The course, held in English, aims at introducing students to relevant aspects of English literature, from the Pre-Romantic to the Contemporary period, via the reading of a selection of canonical texts. Primary notions about possible methodological approaches for the analysis of literary texts and genres will be imparted. Furthermore, the course will provide a sound knowledge of the English literature of the period (historical context, texts, genres, literary movements and authors) and stimulate abilities and skills for the critical analysis of texts, their discussion and analysis, in consideration of their historical, cultural, and context specificities. At the end of the course, students will be able to: - Analyse the literary texts of the syllabus discussing them in relation to their historical and cultural context; - Discuss the texts using an appropriate critical approach demonstrating the knowledge of the literary conventions of their time; - Express the acquired literary and critical knowledge demonstrating an adequate competence also in the English language.
WRITING BLACK LONDON
The course will provide students with an introduction to Black British literature through the analysis of novels by British writers of Caribbean and South Asian descent. The critical reading of texts in the syllabus will focus on issues related to the phenomenon of migration to multicultural London from 1970s to nowadays. In particular, it will linger on the concept of transnational and transracial identity that characterizes “new Londoners” in a process of ongoing change and re-negotiation.
The course will be held in English by means of lectures that will also allow discussion and exchange with students.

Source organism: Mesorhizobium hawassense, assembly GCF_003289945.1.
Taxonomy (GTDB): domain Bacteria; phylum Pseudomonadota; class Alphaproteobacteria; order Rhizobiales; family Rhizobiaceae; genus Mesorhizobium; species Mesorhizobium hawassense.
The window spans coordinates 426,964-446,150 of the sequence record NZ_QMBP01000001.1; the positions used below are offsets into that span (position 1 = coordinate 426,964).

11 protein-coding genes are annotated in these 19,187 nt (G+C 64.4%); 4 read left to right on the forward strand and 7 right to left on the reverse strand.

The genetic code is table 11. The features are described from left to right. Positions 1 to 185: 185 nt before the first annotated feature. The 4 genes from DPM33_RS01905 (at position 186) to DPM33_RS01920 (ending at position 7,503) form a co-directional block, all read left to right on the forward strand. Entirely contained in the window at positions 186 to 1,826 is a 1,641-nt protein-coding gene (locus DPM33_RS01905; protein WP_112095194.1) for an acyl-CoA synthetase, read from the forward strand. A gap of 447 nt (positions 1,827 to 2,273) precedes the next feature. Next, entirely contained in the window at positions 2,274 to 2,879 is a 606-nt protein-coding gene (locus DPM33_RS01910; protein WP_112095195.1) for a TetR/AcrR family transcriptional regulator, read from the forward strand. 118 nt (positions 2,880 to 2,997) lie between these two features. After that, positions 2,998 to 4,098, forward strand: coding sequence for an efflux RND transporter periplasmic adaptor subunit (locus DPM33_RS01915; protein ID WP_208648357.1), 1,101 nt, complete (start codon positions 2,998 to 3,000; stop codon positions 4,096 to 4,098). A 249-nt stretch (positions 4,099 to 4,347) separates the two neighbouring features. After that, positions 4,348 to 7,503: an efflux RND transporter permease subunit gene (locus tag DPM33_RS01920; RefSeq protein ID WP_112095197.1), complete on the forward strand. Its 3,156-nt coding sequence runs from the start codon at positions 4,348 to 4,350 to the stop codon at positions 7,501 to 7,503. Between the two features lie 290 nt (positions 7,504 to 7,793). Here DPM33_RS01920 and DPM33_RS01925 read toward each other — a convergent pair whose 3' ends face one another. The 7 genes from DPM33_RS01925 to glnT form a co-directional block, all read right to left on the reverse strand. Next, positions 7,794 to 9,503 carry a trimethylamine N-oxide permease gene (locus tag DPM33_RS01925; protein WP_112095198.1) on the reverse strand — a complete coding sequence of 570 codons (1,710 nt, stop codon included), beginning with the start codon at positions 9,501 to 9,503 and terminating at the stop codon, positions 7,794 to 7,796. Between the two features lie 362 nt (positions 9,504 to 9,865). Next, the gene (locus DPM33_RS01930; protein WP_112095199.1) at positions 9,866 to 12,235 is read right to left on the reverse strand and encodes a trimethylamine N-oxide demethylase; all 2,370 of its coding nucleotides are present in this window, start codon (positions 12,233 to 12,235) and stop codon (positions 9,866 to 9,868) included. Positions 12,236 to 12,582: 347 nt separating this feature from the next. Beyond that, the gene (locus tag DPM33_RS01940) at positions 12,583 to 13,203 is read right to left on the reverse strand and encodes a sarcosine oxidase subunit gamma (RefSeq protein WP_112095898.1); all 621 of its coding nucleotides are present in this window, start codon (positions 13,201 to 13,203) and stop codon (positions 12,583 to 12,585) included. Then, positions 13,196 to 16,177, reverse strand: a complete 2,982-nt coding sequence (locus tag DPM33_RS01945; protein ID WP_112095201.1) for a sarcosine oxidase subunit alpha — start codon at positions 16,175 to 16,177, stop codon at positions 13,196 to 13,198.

A) PRIMARY TEXTS (to be read in English):
- Hanif Kureishi, The Buddha of Suburbia (1990)
- Monica Ali, Brick Lane, 2003
- Zadie Smith, The Embassy of Cambodia (2013)
B) CRITICAL REFERENCES (compulsory):
- J. Procter, Dwelling Places. Postwar Black British Writing, Manchester University Press, 2003 (Introduction, ch. 2, ch. 4)
- A. Cormack, Migration and the Politics of Narrative Form. Realism and the Postcolonial Subject in Brick Lane. CONTEMPORARY LITERATURE, 47: 4, 2006, pp. 695-721.
- K. Nayebpour, The Challenges of multicultural London in Zadie Smith’s “The Embassy of Cambodia”. INTERACTIONS, 27: 1-2, 2018, pp. 101-112.
C) HISTORY OF ENGLISH LITERATURE:
- A. Sanders, The Short Oxford History of English Literature, OUP, 2004 (the authors and the historical and literary context of the period in program; ch. 6-10)
NON ATTENDING STUDENTS:
Non attending students are required to prepare for the exam, besides indicated texts, the following critical essays:
- K. Kaleta, Hanif Kureishi: Postcolonial Storyteller, University of Texas Press, 1998 (ch. 3)
- L.E. Roupakia, Cosmopolitanism, Religion and Ethics: Rereading Monica Ali’s Brick Lane. JOURNAL OF POSTCOLONIAL WRITING, 52: 6, 2016, pp. 645-658.
- B. Perez Zapata, Decolonising Trauma. A Study of Multidirectional Memory in Zadie Smith’s “The Embassy of Cambodia”. HUMANITIES, 4:4, 2015, pp. 523-534.
|Monica Ali||Brick Lane||2003|
|L.E. Roupakia||Cosmopolitanism, Religion and Ethics: Rereading Monica Ali’s Brick Lane||2016|
|Beatriz Perez Zapata||Decolonising Trauma. A Study of Multidirectional Memory in Zadie Smith’s “The Embassy of Cambodia”||2015|
|James Procter||Dwelling Places||Manchester University Press||2003|
|Kenneth Kaleta||Hanif Kureishi: Postcolonial Storyteller||1998|
|Alistair Cormack||Migration and the Politics of Narrative Form. Realism and the Postcolonial Subject in Brick Lane||2006|
|Hanif Kureishi||The Buddha of Suburbia||1990|
|Karam Nayebpour||The Challenges of multicultural London in Zadie Smith’s “The Embassy of Cambodia”||2018|
|Zadie Smith||The Embassy of Cambodia||2013|
|Andrew Sanders||The Short Oxford History of English Literature||OUP||2004|
Oral exam in English at the end of the course.
The exam will assess the knowledge of texts on the syllabus (A, B and C) and the capacity to critically discuss the problematic issues they deal with. In particular students will have to demonstrate:
- knowledge of texts and contexts (to know the history of migration to former British colonies, and to be able to read primary texts within their historical, geographical and political framework)
- capacity to critically comment literary texts (to be able to discuss and analyse literary texts in a thoughtful manner and with the aid of critical works);
- knowledge of the critical debate on texts (to know and be able to use theoretical tools)
- ability to express clearly and effectively the critical interpretations of texts.
Students will have to bring their own primary texts at the exam.
The programme will be valid for two academic years (i.e. until February 2022)